The Bernie Sanders Phenomenon
Author: Greg Valliere
December 18, 2019
GO FIGURE: He’s 78, had a heart attack recently, sounds angry most of the time and is a self-proclaimed Socialist. Yet Bernie Sanders may be peaking at just the right time in Iowa, as Elizabeth Warren and Pete Buttigieg level off.
WITH $33 MILLION IN CASH on hand, as more small contributors pitch in, money isn’t a problem. Sanders consistently draws large and enthusiastic crowds, as he blasts corporate greed and income inequality in fiery speeches that have won him the most loyal base in the party.
WE STILL THINK JOE BIDEN AND PERHAPS MIKE BLOOMBERG are more likely to win the nomination, but Sanders has a plausible path. He could win Iowa (where his numbers have improved) and New Hampshire (he won the primary there in 2016, capturing 60% of the vote). He has a chance to win the next primary, in Nevada, on Feb 22, and if he runs respectably against Biden in the Feb. 29 South Carolina primary, Sanders could head into Super Tuesday on March 3 with some momentum.
THIS HAS THE PARTY’S ESTABLISHMENT WORRIED: Sanders has never been popular among the Democrats’ leadership; he has refused to declare himself a Democrat, and his proposals — confiscatory taxation, huge new government programs, etc. — would make him the underdog to Donald Trump in the general election, according to establishment Democrats. Barack Obama has bluntly proclaimed that he would speak out forcefully if Sanders appeared to have a chance of winning the nomination.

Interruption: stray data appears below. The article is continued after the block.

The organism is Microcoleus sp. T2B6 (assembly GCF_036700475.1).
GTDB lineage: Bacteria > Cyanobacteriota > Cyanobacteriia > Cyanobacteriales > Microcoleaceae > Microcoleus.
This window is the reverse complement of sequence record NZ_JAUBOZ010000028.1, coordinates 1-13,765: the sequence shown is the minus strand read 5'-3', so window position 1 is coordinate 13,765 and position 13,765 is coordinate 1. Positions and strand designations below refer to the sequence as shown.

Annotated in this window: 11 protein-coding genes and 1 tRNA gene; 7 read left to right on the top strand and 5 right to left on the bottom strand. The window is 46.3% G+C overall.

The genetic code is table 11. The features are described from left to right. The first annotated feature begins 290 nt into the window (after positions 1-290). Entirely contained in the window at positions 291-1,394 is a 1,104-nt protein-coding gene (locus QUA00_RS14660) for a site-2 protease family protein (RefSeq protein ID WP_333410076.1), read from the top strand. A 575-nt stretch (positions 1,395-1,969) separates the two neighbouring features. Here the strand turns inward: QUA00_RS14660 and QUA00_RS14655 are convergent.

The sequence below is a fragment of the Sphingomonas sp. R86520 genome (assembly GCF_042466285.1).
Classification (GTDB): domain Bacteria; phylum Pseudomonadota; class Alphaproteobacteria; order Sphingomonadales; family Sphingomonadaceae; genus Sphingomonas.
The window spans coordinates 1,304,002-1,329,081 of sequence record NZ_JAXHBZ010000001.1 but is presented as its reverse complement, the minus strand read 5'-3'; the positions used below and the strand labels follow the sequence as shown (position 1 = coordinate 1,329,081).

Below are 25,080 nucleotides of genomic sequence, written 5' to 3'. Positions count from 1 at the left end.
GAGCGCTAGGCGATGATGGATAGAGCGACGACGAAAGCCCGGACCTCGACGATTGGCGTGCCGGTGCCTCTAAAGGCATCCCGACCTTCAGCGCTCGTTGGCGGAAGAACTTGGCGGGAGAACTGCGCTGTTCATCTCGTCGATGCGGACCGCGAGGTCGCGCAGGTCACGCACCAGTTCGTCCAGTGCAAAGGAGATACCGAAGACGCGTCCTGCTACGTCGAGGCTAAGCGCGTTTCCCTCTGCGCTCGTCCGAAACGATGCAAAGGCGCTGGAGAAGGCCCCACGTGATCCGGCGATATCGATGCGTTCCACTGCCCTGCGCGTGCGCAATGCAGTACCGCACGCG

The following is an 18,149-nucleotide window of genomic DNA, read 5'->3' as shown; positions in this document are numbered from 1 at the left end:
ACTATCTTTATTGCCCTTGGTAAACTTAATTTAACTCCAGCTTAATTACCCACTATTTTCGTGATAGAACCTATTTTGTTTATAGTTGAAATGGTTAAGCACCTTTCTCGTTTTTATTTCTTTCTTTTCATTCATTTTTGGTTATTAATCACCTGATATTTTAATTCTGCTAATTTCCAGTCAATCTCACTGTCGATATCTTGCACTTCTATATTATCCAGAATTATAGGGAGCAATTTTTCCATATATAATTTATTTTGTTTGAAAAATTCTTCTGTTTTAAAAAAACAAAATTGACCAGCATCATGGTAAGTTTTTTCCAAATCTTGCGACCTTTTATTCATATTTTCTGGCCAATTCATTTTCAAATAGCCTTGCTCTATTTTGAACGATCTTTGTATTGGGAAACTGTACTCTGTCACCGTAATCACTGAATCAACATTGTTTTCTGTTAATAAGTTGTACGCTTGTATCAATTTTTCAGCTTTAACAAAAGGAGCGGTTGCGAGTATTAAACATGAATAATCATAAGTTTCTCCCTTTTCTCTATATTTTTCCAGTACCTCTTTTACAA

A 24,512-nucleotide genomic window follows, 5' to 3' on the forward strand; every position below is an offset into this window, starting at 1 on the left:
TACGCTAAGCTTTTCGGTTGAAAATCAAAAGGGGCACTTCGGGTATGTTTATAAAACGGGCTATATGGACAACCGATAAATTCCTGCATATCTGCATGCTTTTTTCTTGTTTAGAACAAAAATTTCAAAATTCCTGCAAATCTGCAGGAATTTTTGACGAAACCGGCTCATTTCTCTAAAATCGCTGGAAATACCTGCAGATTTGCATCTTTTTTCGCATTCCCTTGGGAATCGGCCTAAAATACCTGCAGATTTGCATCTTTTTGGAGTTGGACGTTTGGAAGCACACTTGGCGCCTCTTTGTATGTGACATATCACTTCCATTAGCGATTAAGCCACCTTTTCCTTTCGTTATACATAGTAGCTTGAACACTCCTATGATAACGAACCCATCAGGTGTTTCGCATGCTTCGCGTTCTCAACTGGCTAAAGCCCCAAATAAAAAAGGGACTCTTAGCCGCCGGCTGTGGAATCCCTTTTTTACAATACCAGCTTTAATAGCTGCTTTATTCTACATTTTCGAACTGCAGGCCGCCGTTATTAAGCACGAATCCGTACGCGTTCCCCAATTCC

BUT THERE’S AN “X” FACTOR with Sanders — he could go on offense against Trump in the debates, not backing down an inch. Debates aren’t Biden’s strong suit, as we’ll probably see again tomorrow night.
WE TALKED WITH A REPORTER FRIEND yesterday who has been in Iowa for the past couple of weeks. He thinks the ground is shifting a bit — Warren is leveling off but is still in the running; Buttigieg has raised transparency issues over fundraising; Biden has won admiration for his hard work at rallies day after day; Amy Klobuchar is rising a little; Andrew Yang has won points with young voters; and then there’s Bernie — not going away, an authentic and consistent provocateur with amazing energy.
TRUMP REPORTEDLY WOULD LOVE TO RUN AGAINST SANDERS, but our sense is that calling him “Crazy Bernie” would have no impact. It’s the issues that are intriguing — both Trump and Sanders are unabashedly populists on issues like trade, but voters in both parties support Sanders’ call for higher taxes on the wealthy. Young people have veered sharply leftward, and Democrats in general want red meat; they’re passionately opposed to Trump. Bernie brings the red meat.
COULD SANDERS WIN THE NOMINATION? Unlikely, but it’s not out of the question, especially if he consolidates the left by driving Warren out of the race by spring. Could he win the presidency? Also unlikely — but no one gave Trump much of a chance in 2016; he was viewed as a loud New Yorker with radical ideas and hard-core supporters. Just like Bernie Sanders.
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